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    ArchitectureWeek Notes No. 569
    Dear ArchitectureWeek Readers,

    ArchitectureWeek No. 569 is now available on the Web, with these new design and building features, and more. This Notes edition is sponsored by BAU 2013:

    BAU 2013

    BAU 2013 - Registration is now open

    BAU 2013, the World's Leading Trade Fair for Architecture, Materials, Systems, takes place from 14 to 19 January 2013 at the New Munich Trade Fair Centre. The event is expected to attract around 2,000 exhibitors from more than 40 countries and approximately 240,000 visitors from all over the world.

    More information about BAU 2013

     
     
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    With myriad green features like open office partitions that combine low solid portions for daylighting with high glass sections for acoustical separation, the USGBC headquarters in Washington, D.C. are Platinum certified under the LEED v3 system. Photo: Eric Laignel

    Interview: USGBC Founder Rick Fedrizzi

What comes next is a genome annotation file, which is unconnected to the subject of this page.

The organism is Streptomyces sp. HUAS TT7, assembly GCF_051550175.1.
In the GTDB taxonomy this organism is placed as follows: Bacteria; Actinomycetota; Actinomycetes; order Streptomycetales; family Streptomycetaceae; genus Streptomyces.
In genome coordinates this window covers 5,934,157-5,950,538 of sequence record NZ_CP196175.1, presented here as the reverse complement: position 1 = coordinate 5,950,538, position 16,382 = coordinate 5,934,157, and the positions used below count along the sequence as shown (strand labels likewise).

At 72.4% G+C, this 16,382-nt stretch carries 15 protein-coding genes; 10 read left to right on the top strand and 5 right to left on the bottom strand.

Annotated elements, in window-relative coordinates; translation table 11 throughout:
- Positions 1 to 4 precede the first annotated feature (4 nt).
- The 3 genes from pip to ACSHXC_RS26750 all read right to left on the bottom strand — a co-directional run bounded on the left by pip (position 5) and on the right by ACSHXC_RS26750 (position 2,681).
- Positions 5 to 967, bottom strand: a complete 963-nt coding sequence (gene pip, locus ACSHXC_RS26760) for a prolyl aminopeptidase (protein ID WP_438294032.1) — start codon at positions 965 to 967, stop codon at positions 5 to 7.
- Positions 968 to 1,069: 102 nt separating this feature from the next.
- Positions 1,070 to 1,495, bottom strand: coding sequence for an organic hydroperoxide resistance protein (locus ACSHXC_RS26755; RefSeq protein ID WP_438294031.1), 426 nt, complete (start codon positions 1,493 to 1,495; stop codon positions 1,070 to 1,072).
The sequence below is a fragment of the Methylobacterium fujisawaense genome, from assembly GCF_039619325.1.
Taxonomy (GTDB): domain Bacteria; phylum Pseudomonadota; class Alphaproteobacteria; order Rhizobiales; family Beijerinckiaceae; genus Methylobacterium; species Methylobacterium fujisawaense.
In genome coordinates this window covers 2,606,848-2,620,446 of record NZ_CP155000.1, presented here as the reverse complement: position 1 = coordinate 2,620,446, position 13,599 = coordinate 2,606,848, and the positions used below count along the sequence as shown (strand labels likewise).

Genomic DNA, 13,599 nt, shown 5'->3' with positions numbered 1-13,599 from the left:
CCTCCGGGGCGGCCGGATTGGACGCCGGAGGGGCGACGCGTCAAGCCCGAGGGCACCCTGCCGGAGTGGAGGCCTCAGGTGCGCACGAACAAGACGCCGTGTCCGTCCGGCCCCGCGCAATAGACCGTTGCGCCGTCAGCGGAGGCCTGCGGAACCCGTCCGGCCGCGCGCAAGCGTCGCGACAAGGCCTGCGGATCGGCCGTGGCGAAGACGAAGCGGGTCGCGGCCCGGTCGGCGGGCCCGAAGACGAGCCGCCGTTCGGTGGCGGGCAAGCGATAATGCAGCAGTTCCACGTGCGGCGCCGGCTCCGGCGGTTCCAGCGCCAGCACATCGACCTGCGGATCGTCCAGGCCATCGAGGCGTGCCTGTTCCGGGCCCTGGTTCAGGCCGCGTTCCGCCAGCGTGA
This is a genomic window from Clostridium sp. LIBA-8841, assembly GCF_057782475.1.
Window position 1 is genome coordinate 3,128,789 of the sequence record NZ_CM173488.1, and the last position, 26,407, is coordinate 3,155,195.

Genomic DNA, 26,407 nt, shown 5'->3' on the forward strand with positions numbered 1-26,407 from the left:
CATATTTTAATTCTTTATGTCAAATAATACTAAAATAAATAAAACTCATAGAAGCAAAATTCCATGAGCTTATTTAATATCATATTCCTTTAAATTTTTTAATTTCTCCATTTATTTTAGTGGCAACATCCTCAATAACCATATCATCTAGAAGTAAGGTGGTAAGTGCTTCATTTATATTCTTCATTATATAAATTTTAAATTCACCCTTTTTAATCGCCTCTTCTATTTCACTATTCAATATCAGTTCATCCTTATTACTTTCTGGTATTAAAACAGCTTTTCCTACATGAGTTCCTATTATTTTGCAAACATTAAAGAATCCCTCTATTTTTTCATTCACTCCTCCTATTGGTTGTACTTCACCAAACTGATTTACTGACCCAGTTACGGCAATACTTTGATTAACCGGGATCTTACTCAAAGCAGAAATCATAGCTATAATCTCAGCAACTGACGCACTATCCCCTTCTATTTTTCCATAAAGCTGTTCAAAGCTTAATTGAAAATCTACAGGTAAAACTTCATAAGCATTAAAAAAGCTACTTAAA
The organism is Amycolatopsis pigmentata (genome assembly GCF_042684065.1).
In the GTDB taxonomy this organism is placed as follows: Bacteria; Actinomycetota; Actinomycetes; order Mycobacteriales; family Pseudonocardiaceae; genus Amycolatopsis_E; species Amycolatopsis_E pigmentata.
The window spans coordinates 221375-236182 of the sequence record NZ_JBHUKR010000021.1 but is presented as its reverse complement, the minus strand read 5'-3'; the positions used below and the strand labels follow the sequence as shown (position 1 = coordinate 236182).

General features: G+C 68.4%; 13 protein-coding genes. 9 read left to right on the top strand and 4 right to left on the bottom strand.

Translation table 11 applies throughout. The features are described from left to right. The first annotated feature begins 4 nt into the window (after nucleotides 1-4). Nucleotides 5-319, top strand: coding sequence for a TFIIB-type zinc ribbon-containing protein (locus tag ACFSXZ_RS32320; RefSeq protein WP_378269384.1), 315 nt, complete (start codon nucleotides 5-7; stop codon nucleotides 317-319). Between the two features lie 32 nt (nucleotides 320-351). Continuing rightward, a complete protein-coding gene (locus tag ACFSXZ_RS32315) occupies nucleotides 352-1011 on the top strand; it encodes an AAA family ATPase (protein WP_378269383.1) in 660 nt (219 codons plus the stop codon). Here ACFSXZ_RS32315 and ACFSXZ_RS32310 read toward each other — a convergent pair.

by Holley Henderson

    Rick, what does sustainability mean to you personally?

    To me, the definition of "sustainable" is simple: It means living my life today in a way that ensures my children, their children, and their children will be able to live as well as I did.

    It means laying the groundwork for a future that is more prosperous, more healthful, and more equitable than our present. It means that our habits - at a personal level as well as at a global level - don't lead to an inevitable depletion of resources that would disrupt our quality of life.

    Living sustainably means exactly what it says: that our lifestyles can be sustained, and that we don't prove to be our own worst enemies.

    Why did you enter the field of green building, and how did you make the transition?

    I was fortunate enough to have worked for 25 years at United Technologies Corporation (UTC), an early pioneer in what was then a fairly esoteric idea: that the unprecedented technological progress of our era could actually be harnessed for good.

    In other words, UTC recognized that true progress isn't about a decision between technological expansion or environmental quality; it is about embracing them both, and especially the places where they intersect and complement each other.

    It was the beginning of our understanding of the triple bottom line, and I knew I wanted to be part of it.

    We hear so much about the negative impacts of human activity on the environment; tell us how, in your view, green building acts as an "antidote" to alleviate these negative impacts and/or creates positive impacts on the environment.